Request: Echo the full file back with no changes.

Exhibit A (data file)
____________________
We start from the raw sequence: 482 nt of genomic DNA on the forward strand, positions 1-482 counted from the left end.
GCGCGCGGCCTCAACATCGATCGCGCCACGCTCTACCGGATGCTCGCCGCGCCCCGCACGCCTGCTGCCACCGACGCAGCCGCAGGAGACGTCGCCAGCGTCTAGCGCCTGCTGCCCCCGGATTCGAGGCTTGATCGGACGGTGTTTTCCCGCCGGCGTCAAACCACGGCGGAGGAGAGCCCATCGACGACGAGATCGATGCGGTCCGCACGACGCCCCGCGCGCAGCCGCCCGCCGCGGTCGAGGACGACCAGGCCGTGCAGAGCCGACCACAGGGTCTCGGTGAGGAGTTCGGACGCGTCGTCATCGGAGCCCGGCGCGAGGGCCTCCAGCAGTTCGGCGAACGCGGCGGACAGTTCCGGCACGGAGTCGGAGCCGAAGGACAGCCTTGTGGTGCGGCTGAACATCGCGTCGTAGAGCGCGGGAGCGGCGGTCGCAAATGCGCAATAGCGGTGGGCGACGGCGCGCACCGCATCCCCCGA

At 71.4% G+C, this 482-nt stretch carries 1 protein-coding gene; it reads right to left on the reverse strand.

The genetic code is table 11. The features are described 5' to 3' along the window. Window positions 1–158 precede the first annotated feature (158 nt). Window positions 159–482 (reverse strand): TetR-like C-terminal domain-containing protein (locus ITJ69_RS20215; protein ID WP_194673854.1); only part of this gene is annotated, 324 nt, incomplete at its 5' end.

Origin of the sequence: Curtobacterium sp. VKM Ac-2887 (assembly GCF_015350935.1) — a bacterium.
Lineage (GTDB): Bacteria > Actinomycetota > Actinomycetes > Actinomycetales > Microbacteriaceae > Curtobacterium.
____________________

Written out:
We start from the raw sequence: 482 nt of genomic DNA on the forward strand, positions 1-482 counted from the left end.
GCGCGCGGCCTCAACATCGATCGCGCCACGCTCTACCGGATGCTCGCCGCGCCCCGCACGCCTGCTGCCACCGACGCAGCCGCAGGAGACGTCGCCAGCGTCTAGCGCCTGCTGCCCCCGGATTCGAGGCTTGATCGGACGGTGTTTTCCCGCCGGCGTCAAACCACGGCGGAGGAGAGCCCATCGACGACGAGATCGATGCGGTCCGCACGACGCCCCGCGCGCAGCCGCCCGCCGCGGTCGAGGACGACCAGGCCGTGCAGAGCCGACCACAGGGTCTCGGTGAGGAGTTCGGACGCGTCGTCATCGGAGCCCGGCGCGAGGGCCTCCAGCAGTTCGGCGAACGCGGCGGACAGTTCCGGCACGGAGTCGGAGCCGAAGGACAGCCTTGTGGTGCGGCTGAACATCGCGTCGTAGAGCGCGGGAGCGGCGGTCGCAAATGCGCAATAGCGGTGGGCGACGGCGCGCACCGCATCCCCCGA

At 71.4% G+C, this 482-nt stretch carries 1 protein-coding gene; it reads right to left on the reverse strand.

The genetic code is table 11. The features are described 5' to 3' along the window. Window positions 1–158 precede the first annotated feature (158 nt). Window positions 159–482 (reverse strand): TetR-like C-terminal domain-containing protein (locus ITJ69_RS20215; protein ID WP_194673854.1); only part of this gene is annotated, 324 nt, incomplete at its 5' end.

Origin of the sequence: Curtobacterium sp. VKM Ac-2887 (assembly GCF_015350935.1) — a bacterium.
Lineage (GTDB): Bacteria > Actinomycetota > Actinomycetes > Actinomycetales > Microbacteriaceae > Curtobacterium.